Yup, a whole flock of robins paid their annual springtime visit to our backyard apple tree the other day. They filled their fluffy bodies with all the fruit they could find, scoffed at our mid-April snowstorm, and posed real pretty-like for a few photos (the shots along the left side in the accompanying collage).
Our apple tree has become a popular destination for these cheery guests. In fact, Mary Anna stopped harvesting the apples a few years ago, just so there’d be plenty of fruit on the tree when they dropped by.
The tree is within touching distance of our bedroom window. We even removed the screen from that window just so we could have an unobstructed view for photos – assuming we’re able to slide the window open quietly and slowly enough not to frighten our feathered friends away.
Some years ago, I showed similar photos to backcountry equestrian Pam Asheton, of Cochrane. She didn’t give me the response I was expecting. To help me understand what robins are really thinking about at our backyard buffet, she spoke from the robins’ perspective:
“Apples are all very well in emergencies, but we want worms!”
She cited research noting that only 10 per cent of a robin’s springtime diet consists of fruit. Worms and other grubs make up a whopping 90 per cent.
“Believe it or not,” Pam said, “you can buy robin 'worms' in case the ground is frozen, to tide them over. You put them out in a robin-type place and they'll love you forever – even more than your gorgeous tree!”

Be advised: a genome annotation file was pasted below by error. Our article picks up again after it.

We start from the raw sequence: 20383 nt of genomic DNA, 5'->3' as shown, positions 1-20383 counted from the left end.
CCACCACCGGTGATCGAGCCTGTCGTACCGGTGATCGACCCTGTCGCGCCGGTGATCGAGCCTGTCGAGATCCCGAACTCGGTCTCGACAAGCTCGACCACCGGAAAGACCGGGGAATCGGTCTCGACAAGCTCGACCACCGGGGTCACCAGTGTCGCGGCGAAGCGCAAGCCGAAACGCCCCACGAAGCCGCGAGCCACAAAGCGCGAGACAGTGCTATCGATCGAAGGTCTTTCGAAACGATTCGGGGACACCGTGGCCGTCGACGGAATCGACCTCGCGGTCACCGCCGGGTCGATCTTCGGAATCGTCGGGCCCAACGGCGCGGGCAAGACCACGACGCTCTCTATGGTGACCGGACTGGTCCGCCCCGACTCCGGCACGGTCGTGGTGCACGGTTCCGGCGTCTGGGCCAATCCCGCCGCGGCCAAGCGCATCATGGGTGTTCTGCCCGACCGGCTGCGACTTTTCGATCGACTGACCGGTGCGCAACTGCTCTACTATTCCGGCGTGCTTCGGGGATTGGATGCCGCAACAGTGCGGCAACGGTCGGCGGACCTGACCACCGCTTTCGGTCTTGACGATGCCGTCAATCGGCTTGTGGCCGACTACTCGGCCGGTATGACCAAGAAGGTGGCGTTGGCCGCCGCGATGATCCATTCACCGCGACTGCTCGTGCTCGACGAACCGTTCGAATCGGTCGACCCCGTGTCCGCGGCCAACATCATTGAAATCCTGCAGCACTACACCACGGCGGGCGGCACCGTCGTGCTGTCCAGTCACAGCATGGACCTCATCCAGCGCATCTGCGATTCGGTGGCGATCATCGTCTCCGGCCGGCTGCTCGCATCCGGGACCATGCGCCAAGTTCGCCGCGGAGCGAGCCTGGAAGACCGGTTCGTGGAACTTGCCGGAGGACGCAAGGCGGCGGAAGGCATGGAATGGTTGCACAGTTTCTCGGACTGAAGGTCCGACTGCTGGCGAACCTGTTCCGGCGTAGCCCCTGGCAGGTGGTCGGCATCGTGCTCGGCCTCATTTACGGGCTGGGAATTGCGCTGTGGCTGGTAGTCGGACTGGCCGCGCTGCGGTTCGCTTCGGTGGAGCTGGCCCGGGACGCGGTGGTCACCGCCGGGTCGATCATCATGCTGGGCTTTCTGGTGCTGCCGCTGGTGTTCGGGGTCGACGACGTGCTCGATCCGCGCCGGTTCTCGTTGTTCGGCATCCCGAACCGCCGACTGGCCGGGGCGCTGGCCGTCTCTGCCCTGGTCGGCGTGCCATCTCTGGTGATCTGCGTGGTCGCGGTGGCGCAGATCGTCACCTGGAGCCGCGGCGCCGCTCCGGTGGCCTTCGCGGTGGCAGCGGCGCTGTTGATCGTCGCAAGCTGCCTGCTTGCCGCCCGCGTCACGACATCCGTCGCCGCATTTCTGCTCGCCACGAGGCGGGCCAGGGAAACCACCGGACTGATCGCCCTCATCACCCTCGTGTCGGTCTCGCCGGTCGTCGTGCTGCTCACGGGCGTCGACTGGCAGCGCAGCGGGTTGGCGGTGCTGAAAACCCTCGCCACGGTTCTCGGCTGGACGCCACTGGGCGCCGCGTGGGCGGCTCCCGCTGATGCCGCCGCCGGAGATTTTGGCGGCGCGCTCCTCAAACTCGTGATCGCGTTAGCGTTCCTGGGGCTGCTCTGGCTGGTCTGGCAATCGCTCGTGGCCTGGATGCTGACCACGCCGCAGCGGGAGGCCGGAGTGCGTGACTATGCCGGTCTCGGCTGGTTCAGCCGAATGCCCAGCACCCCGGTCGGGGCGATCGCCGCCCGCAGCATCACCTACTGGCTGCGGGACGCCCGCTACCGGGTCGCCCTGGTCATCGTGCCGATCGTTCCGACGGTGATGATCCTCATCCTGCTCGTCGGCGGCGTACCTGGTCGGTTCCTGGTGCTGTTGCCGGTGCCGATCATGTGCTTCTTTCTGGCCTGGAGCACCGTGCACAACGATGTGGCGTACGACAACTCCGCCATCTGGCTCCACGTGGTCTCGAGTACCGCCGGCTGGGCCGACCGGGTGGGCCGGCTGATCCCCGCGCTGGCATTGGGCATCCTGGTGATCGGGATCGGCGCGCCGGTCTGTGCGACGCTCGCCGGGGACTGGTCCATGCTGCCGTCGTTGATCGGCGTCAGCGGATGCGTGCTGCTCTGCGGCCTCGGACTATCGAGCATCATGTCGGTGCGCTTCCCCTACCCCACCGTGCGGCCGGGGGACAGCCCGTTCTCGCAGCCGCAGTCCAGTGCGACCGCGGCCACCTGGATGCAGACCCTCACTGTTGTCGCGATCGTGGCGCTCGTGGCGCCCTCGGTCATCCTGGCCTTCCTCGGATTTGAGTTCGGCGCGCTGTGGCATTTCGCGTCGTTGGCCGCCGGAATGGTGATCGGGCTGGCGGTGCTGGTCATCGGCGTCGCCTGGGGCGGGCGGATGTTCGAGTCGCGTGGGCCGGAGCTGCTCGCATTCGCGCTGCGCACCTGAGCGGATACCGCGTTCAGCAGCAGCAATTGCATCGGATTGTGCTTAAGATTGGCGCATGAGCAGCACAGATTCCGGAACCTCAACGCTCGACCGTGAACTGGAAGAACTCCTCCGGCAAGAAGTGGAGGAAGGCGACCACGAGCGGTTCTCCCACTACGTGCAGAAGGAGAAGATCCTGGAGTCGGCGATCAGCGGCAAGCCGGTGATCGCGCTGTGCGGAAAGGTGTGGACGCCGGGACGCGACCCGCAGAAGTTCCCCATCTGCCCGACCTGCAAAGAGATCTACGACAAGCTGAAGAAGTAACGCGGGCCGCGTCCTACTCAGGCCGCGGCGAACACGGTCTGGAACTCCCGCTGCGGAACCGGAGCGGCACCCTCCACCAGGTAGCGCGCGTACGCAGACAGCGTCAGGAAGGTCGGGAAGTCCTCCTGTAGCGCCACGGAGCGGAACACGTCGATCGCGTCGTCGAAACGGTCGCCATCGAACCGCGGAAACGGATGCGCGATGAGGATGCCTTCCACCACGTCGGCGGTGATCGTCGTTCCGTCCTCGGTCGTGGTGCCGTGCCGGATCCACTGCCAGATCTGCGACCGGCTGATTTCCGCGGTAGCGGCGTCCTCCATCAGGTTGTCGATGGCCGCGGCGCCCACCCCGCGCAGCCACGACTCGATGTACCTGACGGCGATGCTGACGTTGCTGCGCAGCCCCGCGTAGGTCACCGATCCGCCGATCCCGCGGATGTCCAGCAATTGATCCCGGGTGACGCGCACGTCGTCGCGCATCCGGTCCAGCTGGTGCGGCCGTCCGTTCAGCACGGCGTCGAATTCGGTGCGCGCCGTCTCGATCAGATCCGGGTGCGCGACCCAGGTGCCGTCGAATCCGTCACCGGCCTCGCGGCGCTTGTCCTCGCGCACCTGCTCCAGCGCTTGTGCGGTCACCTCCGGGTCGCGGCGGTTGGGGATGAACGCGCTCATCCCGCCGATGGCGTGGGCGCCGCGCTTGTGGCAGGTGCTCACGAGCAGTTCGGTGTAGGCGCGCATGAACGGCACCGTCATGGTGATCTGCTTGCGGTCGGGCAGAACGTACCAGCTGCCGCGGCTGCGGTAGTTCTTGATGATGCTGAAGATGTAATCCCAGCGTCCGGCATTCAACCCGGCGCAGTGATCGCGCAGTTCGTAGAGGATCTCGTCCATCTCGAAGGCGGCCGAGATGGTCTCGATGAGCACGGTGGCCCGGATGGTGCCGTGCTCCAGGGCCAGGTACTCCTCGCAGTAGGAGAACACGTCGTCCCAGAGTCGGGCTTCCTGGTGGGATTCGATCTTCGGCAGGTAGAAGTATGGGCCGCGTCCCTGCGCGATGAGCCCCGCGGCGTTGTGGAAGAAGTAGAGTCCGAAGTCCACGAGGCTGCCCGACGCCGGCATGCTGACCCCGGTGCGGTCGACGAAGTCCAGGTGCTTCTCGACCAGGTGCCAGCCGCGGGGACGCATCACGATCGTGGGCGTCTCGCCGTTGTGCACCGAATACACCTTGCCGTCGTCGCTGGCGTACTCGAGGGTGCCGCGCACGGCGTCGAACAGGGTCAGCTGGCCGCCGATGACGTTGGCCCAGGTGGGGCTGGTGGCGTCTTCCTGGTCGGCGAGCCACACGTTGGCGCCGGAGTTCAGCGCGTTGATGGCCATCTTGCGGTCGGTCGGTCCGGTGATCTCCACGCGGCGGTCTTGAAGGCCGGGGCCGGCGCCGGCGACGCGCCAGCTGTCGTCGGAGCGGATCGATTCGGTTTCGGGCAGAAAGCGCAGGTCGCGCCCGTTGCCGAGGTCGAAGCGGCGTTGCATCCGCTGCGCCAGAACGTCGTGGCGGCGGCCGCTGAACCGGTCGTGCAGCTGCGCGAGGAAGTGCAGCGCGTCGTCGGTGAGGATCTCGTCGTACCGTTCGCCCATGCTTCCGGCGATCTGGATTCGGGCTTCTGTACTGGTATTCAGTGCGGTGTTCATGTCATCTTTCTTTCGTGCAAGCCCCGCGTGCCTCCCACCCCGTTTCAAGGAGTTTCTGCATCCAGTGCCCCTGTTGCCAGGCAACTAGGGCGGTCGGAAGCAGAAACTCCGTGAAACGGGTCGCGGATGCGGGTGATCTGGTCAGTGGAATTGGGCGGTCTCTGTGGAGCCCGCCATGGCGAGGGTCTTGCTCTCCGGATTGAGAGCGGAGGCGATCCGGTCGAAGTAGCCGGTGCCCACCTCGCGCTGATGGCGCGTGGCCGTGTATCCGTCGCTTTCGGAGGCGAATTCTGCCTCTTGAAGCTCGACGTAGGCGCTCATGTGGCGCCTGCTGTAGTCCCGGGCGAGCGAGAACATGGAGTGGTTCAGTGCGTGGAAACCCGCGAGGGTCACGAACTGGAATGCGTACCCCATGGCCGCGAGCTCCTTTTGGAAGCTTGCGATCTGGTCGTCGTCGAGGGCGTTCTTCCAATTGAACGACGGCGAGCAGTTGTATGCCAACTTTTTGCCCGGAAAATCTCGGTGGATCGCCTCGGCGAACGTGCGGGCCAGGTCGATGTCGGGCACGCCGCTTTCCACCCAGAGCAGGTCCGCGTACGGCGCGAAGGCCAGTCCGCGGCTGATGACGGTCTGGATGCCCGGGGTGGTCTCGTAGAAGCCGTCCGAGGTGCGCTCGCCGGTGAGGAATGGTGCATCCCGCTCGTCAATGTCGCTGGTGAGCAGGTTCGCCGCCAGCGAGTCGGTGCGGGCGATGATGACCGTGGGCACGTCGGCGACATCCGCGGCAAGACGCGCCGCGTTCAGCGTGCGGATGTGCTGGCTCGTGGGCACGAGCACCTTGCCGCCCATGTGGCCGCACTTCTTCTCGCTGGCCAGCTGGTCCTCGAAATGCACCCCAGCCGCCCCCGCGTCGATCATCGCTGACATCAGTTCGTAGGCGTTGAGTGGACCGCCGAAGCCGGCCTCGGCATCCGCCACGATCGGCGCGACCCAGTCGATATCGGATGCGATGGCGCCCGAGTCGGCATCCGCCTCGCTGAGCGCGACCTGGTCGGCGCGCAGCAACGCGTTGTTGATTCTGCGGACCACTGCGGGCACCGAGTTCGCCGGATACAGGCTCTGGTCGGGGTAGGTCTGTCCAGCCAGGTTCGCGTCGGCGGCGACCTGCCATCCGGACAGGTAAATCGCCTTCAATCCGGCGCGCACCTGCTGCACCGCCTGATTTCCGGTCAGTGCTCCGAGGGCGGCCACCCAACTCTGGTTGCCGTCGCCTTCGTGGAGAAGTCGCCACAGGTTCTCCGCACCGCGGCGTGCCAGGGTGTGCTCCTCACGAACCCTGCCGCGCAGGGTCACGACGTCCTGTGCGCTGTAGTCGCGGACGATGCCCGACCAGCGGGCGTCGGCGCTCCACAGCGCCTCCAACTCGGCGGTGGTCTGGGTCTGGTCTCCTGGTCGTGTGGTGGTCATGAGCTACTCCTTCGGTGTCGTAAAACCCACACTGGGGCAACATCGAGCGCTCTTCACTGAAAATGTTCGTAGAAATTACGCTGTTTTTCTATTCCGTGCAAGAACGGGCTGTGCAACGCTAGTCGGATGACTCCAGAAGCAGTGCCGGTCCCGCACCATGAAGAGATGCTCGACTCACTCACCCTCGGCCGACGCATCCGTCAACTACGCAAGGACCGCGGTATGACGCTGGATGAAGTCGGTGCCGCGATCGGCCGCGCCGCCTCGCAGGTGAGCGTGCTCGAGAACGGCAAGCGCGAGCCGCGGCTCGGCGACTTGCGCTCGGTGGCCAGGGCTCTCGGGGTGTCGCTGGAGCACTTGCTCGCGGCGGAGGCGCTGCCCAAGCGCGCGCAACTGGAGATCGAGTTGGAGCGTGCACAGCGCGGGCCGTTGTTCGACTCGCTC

Worms, tastier than apples? Now, that feast is for the birds!
But that’s no surprise to another of our Cochrane coffee companions, Susan Campbell. Susan sent me the photo in the lower right of the collage, and explained:
“I took this at Mount St. Francis retreat centre on March 24. There were several robins in the yard hunting for worms. I was surprised at how many they found. I felt such delight at seeing these signs of spring. It put a smile on my face.”
And it put a smile on the robins’ faces, too, I bet.
Well, whether worms are the reason why the robin in Judy Sikorski’s photo in the upper right of the collage looks so happy, or whether it had just feasted on apples, or was just enjoying being back in Cochrane, I don’t know.
But that happiness is contagious, and just as Susan said, it put a smile on my face, too, and hopefully on yours.